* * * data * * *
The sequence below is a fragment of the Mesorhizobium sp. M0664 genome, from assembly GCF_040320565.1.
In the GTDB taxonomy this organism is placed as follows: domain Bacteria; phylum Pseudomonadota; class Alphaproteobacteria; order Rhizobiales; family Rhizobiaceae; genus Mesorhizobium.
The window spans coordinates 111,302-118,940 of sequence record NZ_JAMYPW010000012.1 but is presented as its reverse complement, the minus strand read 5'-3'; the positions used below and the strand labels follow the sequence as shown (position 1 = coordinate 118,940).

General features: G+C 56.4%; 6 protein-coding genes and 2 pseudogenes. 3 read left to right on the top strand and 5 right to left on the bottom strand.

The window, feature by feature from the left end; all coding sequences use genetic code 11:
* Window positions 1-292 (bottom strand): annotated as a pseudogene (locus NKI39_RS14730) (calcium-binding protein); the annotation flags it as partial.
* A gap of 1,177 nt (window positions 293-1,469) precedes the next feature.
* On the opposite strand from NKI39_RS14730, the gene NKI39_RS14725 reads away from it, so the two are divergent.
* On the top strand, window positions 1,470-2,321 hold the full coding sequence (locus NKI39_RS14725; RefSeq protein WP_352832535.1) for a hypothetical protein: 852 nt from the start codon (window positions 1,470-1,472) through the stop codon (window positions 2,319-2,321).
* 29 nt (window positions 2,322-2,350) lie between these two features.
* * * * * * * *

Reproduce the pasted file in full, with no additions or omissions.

The sequence below is a fragment of the Mesorhizobium sp. M0664 genome, from assembly GCF_040320565.1.
In the GTDB taxonomy this organism is placed as follows: domain Bacteria; phylum Pseudomonadota; class Alphaproteobacteria; order Rhizobiales; family Rhizobiaceae; genus Mesorhizobium.
The window spans coordinates 111,302-118,940 of sequence record NZ_JAMYPW010000012.1 but is presented as its reverse complement, the minus strand read 5'-3'; the positions used below and the strand labels follow the sequence as shown (position 1 = coordinate 118,940).

General features: G+C 56.4%; 6 protein-coding genes and 2 pseudogenes. 3 read left to right on the top strand and 5 right to left on the bottom strand.

The window, feature by feature from the left end; all coding sequences use genetic code 11:
* Window positions 1-292 (bottom strand): annotated as a pseudogene (locus NKI39_RS14730) (calcium-binding protein); the annotation flags it as partial.
* A gap of 1,177 nt (window positions 293-1,469) precedes the next feature.
* On the opposite strand from NKI39_RS14730, the gene NKI39_RS14725 reads away from it, so the two are divergent.
* On the top strand, window positions 1,470-2,321 hold the full coding sequence (locus NKI39_RS14725; RefSeq protein WP_352832535.1) for a hypothetical protein: 852 nt from the start codon (window positions 1,470-1,472) through the stop codon (window positions 2,319-2,321).
* 29 nt (window positions 2,322-2,350) lie between these two features.